Though it is only the fourth quarter of the school year, many students have taken a hiatus from their second-semester classes to start summer break early.
“We’re already in the fourth quarter, which means we’re almost at exams week which means we’re almost done with school, so why not start summer break,” said Emily Wiggins, a student from Leesville Road High School via phone call.
“When the fourth quarter started, all I could think about was leaving school and starting my summer vacation. Since I was home, enrolled in VA classes, I figured why not attend my lectures from the beach– quadratics are solved the same whether they are completed at a desk or in the sun,” she added.
Many other students are viewing the virtual academy style of classes in a similar manner, except instead of attending classes, the students are out having fun.
Take Jake for example, another student at LRHS. “All third quarter, the prospect of summer vacation was looming over my head,” he said via text. “When spring break ended, I just decided to skip the in-between part and move right into summer. Now I have a job at Goodberries and every afternoon is free because I have no homework.”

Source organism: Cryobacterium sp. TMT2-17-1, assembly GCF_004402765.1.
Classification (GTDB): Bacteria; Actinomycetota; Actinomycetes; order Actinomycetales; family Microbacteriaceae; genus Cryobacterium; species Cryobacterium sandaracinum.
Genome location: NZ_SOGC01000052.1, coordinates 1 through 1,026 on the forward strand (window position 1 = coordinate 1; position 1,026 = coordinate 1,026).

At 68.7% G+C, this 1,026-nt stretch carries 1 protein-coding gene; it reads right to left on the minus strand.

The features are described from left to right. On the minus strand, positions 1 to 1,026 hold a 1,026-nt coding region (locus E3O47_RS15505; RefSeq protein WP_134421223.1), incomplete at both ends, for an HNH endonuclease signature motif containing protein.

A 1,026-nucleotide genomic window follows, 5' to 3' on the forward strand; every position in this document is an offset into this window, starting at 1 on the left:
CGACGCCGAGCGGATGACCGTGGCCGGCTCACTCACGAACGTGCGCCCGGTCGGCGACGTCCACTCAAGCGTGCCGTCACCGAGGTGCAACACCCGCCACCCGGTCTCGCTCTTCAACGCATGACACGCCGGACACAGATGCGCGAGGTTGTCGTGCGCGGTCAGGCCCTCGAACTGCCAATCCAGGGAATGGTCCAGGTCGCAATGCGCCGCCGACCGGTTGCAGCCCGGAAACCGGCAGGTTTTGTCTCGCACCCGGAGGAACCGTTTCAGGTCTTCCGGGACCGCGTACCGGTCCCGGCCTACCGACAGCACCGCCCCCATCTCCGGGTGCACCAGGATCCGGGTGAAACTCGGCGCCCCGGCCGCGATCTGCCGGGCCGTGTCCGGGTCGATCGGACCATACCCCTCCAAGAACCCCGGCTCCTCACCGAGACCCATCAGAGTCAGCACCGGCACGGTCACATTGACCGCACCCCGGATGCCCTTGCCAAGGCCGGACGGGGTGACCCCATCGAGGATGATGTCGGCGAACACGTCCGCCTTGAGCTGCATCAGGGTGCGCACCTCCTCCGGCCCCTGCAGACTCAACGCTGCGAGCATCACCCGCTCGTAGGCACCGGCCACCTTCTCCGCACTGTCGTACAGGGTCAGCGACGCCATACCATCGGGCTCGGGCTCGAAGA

Students are not the only ones thrilled about the start of their self-proclaimed start to summer break. Teachers, too, like the thought of no school for the rest of the semester.
“After the year these students have had, they deserve an extra long summer vacation,” said Randal Donnely, principal of Independence High School via phone call. “Every year we start to see students slow down during the fourth quarter– apathy rates go up and blankly daydreaming while staring out the window skyrockets to the point where it is hard for students to hear any words from their teacher’s mouth other than, “no homework tonight,” By giving them an extra-long summer break we can avoid all of the symptoms that come with bored students and we can all come back more refreshed than any other year before.”
Other teachers agree, liking the idea of an early start to summer vacation for almost the same reasons as their students.
“Frankly, an early summer break is genius,” said Mrs. Covey, an English teacher at Independence High School. “Having fewer days in a school year means I have less lessons to plan and less papers to grade. I can also have a head start on my summer bucket list starting with a trip to the Grand Canyon and a socially distanced rock concert that in previous years would have fallen on a school night.”
“While a shorter school year might change how much kids can learn this year, that is an issue for our future selves,” said Mr. Donnely. “Right now we should make the most of it and enjoy this once-in-a-lifetime experience.”